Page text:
Why does Churchill continue to make headlines 47 years after his death?
MACLEANS, 19 December 2012—Last month, in the Canadian national weekly magazine Mclean’s, journalist Katie Engelhart mused about why, “The much-quoted British politician still makes headlines—47 years after his death?”
She goes on to write, “When Winston Churchill was a young boy, he was convinced of his imminent importance. The late British prime minister ‘had a very strong sense that he was going to make his mark on history,’ says Natalie Adams, an archivist at the Churchill Archives Centre in Cambridge, England. ‘So he kept everything. And we have everything.'”
This sentiment is quite clearly evident in Churhcill’s, My Early Life, and in the many letter’s to his mother that have survived and are now part of the Churchill Archives.
“In October, Churchill’s personal papers were made available on the Internet. The archive is ‘the closest the U.K. has to a presidential library,’ said Jonathan Glasspool, managing director of the publisher Bloomsbury Academic. ‘Its publication online will become a landmark in 20th-century historical studies.’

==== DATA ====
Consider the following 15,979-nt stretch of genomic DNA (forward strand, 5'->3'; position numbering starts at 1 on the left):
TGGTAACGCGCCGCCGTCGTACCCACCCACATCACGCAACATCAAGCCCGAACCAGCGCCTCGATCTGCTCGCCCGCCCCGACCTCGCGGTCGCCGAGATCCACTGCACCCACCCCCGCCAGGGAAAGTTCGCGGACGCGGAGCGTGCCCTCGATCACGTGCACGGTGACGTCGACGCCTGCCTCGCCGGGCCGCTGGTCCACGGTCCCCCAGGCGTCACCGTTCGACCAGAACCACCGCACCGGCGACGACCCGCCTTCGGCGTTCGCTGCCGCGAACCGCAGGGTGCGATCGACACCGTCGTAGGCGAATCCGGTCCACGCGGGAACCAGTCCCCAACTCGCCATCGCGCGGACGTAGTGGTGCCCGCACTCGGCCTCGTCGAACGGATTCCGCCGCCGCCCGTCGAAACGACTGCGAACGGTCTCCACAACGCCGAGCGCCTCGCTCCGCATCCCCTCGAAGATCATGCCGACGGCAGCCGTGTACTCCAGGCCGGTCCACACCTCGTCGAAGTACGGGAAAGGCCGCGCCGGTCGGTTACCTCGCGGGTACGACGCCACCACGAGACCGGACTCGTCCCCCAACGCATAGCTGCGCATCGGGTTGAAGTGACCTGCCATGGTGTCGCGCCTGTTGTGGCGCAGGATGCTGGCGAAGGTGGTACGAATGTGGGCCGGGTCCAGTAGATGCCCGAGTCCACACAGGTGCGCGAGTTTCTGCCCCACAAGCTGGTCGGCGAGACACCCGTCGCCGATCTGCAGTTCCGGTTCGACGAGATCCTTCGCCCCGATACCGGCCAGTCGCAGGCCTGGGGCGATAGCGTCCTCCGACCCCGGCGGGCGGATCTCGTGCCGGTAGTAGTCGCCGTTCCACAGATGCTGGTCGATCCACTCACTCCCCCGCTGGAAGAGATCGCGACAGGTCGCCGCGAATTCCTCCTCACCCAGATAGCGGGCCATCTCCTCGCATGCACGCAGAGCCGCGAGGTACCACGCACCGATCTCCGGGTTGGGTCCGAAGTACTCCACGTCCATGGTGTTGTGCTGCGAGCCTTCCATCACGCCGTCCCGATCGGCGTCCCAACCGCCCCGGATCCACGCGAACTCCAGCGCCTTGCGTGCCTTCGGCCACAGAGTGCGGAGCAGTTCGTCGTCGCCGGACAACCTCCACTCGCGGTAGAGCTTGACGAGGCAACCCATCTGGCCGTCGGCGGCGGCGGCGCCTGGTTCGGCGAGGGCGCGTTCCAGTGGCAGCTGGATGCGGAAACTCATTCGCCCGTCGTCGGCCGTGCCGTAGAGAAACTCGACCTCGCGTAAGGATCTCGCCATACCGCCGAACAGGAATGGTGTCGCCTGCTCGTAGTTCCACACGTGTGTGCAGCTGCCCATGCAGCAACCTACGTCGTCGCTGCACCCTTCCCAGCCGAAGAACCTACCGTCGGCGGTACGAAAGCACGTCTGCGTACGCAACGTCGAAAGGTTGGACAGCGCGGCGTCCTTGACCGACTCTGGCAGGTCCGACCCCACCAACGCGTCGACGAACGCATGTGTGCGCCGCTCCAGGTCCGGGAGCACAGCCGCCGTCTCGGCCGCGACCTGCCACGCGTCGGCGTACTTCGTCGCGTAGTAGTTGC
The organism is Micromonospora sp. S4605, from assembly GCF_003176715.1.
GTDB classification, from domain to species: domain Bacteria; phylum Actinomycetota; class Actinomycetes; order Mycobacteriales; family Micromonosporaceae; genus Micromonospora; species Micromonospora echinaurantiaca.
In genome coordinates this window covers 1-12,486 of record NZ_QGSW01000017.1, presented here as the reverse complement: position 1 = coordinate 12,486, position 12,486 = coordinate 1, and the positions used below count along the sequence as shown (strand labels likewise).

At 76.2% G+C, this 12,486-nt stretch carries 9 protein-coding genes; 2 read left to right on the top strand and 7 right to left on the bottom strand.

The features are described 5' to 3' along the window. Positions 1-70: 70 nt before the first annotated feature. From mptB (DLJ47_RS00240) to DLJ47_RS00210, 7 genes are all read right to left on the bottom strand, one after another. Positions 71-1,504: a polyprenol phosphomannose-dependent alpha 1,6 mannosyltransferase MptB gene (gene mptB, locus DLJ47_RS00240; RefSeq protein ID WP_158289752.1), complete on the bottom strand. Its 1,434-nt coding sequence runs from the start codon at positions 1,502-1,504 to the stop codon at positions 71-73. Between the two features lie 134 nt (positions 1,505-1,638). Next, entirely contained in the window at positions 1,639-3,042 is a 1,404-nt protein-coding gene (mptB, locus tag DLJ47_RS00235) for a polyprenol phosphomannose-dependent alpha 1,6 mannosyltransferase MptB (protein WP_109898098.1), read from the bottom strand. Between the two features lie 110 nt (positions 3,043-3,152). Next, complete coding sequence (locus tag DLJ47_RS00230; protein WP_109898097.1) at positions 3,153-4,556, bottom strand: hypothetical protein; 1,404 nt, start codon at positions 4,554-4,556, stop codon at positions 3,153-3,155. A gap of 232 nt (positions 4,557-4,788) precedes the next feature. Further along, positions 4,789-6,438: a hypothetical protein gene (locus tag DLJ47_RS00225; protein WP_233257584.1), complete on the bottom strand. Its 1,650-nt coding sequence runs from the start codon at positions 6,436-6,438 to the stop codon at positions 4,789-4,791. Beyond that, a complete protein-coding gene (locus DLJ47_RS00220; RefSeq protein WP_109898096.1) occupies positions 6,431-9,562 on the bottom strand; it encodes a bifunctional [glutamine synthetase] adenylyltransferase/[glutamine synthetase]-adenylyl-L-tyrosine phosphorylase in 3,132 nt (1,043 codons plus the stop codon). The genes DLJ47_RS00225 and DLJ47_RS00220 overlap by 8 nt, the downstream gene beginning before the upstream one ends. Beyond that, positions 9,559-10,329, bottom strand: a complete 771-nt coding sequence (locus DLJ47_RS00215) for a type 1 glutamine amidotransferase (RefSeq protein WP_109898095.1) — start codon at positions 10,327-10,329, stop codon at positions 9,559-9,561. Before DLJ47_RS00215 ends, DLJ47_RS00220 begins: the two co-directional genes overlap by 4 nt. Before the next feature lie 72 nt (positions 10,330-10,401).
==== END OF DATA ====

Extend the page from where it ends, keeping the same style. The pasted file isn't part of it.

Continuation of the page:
Forty-seven years after his death, Churchill is still a regular newsmaker and a benchmark against which today’s leaders are endlessly measured. ‘Winston Churchill’s legacy is as enormous and as powerful as ever,’ says U.S. historian David Woolner, who worked on the digitization,'” Engelhart continued in her article.
Books are still being published adding to the conversation, panels continue to debate on the topic’s of his day, and monument’s are still be erected in his honour. In recent days, whenever there is a crisis in the world, people refer to Winston Churchill as the paragon of leadership needed to solve the world’s problems.
Churchill great grandson Duncan Sandys recently remarked in a speech how so many of the problems in the world today are the very same problems of Churchill’s day. He said, “It is interesting how so many similar issues exist from his (Churchill’s) era. During his 60 years in public life, Churchill was engaged with social reform, the role of government in our lives, military spending, education reform, global finance, nation building as well as war…”
Engelhart concludes her article in Maclean’s by posing the question, “What would Churchill have made of all this ogling?”
“At the online archive’s opening ceremony, grandson Nicholas Soames recounted an early memory. As a small boy he snuck into his grandfather’s bedroom and found him reading in bed. ‘Is it true you’re the greatest living man, granddad?’ Soames inquired. To which Churchill replied: ‘Yes. Now bugger off and leave me in peace,'” she reported.
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